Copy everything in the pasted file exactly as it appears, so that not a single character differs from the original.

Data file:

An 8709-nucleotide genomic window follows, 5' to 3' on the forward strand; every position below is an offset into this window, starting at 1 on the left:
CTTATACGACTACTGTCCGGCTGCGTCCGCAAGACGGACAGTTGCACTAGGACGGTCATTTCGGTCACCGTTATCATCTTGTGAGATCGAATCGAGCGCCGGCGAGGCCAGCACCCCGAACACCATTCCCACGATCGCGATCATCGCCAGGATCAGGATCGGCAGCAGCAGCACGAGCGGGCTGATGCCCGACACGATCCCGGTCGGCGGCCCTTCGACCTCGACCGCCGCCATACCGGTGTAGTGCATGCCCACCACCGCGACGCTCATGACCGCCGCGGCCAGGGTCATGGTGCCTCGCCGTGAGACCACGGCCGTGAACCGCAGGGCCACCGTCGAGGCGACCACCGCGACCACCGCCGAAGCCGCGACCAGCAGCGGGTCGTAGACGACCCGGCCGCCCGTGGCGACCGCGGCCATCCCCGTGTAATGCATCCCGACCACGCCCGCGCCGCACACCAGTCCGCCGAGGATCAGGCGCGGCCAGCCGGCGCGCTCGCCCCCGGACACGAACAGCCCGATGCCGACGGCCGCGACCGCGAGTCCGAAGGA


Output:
An 8709-nucleotide genomic window follows, 5' to 3' on the forward strand; every position below is an offset into this window, starting at 1 on the left:
CTTATACGACTACTGTCCGGCTGCGTCCGCAAGACGGACAGTTGCACTAGGACGGTCATTTCGGTCACCGTTATCATCTTGTGAGATCGAATCGAGCGCCGGCGAGGCCAGCACCCCGAACACCATTCCCACGATCGCGATCATCGCCAGGATCAGGATCGGCAGCAGCAGCACGAGCGGGCTGATGCCCGACACGATCCCGGTCGGCGGCCCTTCGACCTCGACCGCCGCCATACCGGTGTAGTGCATGCCCACCACCGCGACGCTCATGACCGCCGCGGCCAGGGTCATGGTGCCTCGCCGTGAGACCACGGCCGTGAACCGCAGGGCCACCGTCGAGGCGACCACCGCGACCACCGCCGAAGCCGCGACCAGCAGCGGGTCGTAGACGACCCGGCCGCCCGTGGCGACCGCGGCCATCCCCGTGTAATGCATCCCGACCACGCCCGCGCCGCACACCAGTCCGCCGAGGATCAGGCGCGGCCAGCCGGCGCGCTCGCCCCCGGACACGAACAGCCCGATGCCGACGGCCGCGACCGCGAGTCCGAAGGA